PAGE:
WHEELING, W.Va. — When Danny Swan first broke ground on his West Virginia farm in June 2008, his rototiller hit a baby doll. Then some porcelain plates. Then a pair of pantyhose.
It didn’t take him long to discover that pieces of an entire urban neighborhood were buried beneath the soil — “bricks and rocks and everything else contained in houses that used to be here,” he said.
Perhaps just as surprising was Swan’s desire to build a farm in that spot in the first place. “Farm 18”, as it’s become known, is not only situated on 18th Street in one of the toughest neighborhoods in Wheeling, it also sits directly adjacent to the viaduct, or bridge, of a four-lane highway.
Local farmers warned Swan that it would all add up to spectacular failure — that if the neighborhood vandals didn’t kill the plants, the debris-strewn soil would. “And the first couple of years were a little scraggly and rough,” Swan said.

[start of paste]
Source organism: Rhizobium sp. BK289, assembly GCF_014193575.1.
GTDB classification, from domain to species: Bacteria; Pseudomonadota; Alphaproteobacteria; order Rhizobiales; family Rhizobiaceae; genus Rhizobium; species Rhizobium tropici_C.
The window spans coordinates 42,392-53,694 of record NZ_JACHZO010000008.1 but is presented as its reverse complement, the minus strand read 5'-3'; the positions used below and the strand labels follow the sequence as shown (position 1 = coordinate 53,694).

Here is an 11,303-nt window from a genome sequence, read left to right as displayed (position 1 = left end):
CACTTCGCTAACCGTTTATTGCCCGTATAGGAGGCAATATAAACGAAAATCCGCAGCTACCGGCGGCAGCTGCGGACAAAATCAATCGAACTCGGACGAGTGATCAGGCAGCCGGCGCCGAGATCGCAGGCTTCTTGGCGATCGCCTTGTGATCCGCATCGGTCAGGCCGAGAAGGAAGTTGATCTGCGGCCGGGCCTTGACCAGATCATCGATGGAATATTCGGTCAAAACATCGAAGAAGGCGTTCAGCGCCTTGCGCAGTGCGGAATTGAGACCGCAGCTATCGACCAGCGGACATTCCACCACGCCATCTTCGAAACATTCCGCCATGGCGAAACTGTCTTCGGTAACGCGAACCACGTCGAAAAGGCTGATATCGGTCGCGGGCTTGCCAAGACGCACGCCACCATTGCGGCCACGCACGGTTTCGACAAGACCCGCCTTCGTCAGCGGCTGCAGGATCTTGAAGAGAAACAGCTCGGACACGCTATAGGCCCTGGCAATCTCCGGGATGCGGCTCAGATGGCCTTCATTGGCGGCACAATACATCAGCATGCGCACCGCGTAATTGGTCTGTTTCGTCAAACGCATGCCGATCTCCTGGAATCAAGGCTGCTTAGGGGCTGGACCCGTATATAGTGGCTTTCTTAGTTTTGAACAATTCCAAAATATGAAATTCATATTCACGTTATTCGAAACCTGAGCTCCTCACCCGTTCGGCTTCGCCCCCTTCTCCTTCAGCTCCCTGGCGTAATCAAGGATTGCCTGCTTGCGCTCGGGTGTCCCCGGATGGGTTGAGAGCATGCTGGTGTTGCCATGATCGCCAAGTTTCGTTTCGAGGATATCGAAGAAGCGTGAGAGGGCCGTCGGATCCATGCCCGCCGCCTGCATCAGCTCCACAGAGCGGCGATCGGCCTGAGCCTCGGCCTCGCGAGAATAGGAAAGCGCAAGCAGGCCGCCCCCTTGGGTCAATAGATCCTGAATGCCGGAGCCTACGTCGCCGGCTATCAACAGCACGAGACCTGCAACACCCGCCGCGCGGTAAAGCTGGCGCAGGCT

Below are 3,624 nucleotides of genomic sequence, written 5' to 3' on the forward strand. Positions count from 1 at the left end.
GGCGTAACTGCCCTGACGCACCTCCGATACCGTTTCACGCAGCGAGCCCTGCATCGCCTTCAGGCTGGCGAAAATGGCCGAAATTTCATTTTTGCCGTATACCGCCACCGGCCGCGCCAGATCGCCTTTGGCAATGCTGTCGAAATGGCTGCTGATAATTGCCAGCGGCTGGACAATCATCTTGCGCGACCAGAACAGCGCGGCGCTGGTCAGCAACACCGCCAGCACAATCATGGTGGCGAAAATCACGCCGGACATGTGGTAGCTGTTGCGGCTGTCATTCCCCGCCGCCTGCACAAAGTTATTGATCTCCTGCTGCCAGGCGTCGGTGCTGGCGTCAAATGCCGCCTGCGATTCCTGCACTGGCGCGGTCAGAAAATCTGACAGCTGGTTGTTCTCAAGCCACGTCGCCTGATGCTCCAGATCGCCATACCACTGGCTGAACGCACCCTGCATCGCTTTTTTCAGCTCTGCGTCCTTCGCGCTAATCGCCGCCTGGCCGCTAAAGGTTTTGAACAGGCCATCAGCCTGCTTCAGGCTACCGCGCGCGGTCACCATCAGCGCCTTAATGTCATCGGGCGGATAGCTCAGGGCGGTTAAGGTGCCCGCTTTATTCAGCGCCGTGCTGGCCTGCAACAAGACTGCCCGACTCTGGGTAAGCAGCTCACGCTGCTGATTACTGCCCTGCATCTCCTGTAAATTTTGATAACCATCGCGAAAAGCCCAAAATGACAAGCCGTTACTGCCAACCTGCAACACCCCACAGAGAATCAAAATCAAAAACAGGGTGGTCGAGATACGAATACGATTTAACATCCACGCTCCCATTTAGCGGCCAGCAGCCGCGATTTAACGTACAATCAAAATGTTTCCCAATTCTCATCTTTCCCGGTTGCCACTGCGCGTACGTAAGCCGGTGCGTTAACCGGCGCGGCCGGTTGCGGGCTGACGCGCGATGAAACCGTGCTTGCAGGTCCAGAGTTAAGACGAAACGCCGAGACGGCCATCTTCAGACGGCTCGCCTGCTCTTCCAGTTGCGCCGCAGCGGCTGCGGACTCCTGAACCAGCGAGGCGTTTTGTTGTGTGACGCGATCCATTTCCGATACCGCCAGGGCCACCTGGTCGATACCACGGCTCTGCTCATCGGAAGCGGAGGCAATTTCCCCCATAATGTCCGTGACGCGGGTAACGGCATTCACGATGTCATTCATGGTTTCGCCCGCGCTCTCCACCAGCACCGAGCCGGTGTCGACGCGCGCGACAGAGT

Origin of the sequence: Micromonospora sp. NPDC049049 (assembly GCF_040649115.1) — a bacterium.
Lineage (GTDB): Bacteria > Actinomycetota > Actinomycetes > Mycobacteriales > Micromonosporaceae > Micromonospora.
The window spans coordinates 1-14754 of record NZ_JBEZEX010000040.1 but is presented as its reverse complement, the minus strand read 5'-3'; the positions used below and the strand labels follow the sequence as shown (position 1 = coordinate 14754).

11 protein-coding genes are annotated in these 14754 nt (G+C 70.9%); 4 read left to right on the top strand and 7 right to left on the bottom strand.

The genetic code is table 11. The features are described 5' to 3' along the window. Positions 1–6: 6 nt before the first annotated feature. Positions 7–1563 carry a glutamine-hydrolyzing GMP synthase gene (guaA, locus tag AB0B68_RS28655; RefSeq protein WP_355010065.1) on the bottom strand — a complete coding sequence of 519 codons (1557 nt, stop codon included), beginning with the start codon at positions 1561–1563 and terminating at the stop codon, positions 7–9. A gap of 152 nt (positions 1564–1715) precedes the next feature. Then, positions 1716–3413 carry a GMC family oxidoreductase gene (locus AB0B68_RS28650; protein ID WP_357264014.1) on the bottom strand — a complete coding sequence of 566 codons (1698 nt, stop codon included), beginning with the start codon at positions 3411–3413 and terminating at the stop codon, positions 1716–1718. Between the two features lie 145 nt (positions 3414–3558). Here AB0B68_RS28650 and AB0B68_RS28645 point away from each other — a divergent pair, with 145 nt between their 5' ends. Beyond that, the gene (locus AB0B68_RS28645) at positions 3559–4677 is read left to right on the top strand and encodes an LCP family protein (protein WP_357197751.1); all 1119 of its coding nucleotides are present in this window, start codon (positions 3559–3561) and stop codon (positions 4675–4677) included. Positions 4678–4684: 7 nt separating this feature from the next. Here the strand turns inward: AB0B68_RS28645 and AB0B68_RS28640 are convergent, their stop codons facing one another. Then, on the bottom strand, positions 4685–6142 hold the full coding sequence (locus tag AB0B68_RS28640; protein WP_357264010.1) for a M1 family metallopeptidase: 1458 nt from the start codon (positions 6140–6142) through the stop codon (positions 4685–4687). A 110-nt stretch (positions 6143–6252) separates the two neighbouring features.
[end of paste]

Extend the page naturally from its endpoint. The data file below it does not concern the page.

But then the opposite happened. Crop yields grew by the year, along with community participation in the farm. By the end of the season, it’s expected that $20,000 worth of produce will have been pulled from the vines of Farm 18’s one-acre plot. And since 2008, roughly two dozen copycat gardens have popped up throughout this city in West Virginia’s northern panhandle. There’s a new weekly farm stand to sell the produce, and plans are in the works for an organic inner-city teaching farm and orchard.
Eventually, people stopped rolling their eyes about the urban farm plot in East Wheeling and began talking about it as the start of a larger economic movement — one that might help reverse the fortunes of their long-suffering hometown and the health of its residents.